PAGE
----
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Wednesday, February 4, 2015

Home Alone in Manchester, New Hampshire

     In July 2014, Jerusalem Monday, his wife and three of their children, left their apartment in Manchester, New Hampshire for a one-month visit to Nigeria, Africa. They left their twin 9-year-old boys in the care of Jerusalem's 25-year-old brother, Giobari Atura who, according to the plan, had agreed to temporarily move into the apartment with the boys.

     Giobari Atura, instead of taking up residence with his charges, told his nephews that he'd stop by their apartment three times a week to bring them food and see how they were doing. As it turned out, the uncle didn't even keep that promise. This became a real problem when the parents didn't come home in a month as planned. By November 2014, five months after they left the country, they were still in Nigeria.

     The boys took care of themselves. On school days they got up in time to get on the bus. They ate breakfast and lunch at the school. The kids had no food in the apartment and didn't have access to a phone.

     Someone at the boys' elementary school got wind of their plight and called the State Division of Children, Youth and Families. After a social worker with the agency spoke with the twins, she notified the Manchester Police Department and took the twins into protective custody.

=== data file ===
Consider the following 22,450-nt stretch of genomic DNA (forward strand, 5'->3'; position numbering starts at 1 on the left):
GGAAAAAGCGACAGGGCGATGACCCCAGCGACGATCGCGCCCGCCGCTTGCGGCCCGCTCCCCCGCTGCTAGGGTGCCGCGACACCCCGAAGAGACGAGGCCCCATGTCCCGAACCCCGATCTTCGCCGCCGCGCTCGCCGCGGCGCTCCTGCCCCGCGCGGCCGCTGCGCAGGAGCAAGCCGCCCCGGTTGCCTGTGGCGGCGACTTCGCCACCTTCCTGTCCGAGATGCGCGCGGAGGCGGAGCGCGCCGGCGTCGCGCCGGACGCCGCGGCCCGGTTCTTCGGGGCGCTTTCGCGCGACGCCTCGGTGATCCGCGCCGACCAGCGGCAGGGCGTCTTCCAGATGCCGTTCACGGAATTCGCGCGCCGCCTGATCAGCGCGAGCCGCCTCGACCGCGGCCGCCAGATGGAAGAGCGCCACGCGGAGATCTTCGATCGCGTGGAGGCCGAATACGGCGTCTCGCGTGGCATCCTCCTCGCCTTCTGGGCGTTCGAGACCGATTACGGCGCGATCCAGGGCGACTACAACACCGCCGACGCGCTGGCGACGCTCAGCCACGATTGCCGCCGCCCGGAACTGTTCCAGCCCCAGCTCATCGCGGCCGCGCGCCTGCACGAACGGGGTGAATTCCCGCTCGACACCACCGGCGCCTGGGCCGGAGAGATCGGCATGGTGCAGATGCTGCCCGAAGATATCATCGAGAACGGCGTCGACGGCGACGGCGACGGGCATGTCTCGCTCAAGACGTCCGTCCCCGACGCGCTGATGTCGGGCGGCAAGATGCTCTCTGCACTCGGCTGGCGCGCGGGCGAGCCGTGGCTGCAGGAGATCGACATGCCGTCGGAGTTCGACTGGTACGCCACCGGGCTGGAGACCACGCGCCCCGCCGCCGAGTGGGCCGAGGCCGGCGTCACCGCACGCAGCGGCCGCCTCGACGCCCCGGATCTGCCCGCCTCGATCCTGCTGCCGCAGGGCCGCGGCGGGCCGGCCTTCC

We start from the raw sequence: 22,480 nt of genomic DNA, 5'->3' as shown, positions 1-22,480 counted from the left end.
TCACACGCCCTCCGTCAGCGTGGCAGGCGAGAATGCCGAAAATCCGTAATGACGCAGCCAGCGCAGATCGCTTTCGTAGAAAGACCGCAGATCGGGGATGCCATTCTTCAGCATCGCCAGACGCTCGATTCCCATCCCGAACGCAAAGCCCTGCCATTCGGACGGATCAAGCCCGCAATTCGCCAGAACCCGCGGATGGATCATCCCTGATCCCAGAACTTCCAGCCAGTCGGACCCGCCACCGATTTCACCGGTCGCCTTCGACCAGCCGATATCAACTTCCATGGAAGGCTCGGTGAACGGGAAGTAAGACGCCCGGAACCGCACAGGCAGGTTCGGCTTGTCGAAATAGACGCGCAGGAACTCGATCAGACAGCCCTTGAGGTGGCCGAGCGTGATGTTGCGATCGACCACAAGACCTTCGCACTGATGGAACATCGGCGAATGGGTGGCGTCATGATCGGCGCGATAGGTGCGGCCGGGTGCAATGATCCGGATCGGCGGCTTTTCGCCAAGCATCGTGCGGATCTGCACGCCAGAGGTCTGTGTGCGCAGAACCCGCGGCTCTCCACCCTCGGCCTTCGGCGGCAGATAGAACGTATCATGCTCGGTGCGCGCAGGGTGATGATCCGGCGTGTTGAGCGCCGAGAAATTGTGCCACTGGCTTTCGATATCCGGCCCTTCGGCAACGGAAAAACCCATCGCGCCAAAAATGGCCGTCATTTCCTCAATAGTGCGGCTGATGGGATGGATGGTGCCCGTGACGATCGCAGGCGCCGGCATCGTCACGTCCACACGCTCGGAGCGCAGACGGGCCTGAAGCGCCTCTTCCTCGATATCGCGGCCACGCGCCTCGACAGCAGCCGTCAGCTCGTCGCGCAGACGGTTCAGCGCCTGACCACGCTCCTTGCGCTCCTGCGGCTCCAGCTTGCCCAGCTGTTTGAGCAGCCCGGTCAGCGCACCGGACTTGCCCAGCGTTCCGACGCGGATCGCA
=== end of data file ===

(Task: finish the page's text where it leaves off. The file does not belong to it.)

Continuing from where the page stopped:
Detectives reached out to the parents in Nigeria who said they had been delayed in Africa due to illness and passport problems. They promised to return home within a couple of weeks. Mr. Monday said that his brother had been assuring him telephonically that the boys were fine. The father said he had no idea his sons had been living alone in the apartment.

     The abandoned boys told detectives how they had managed to get by on their own. They said they had been lonely, however. And they missed their family.

     In December 2014, Hillsborough County prosecutor Michael Valentine charged Giobari Atura with the misdemeanor offense of endangering the welfare of a child. The judge set his bail at $500.

     Upon the parents return to the U.S. in December 2014, they gained custody of the twins. The local prosecutor decided not to charge them with a crime.

    

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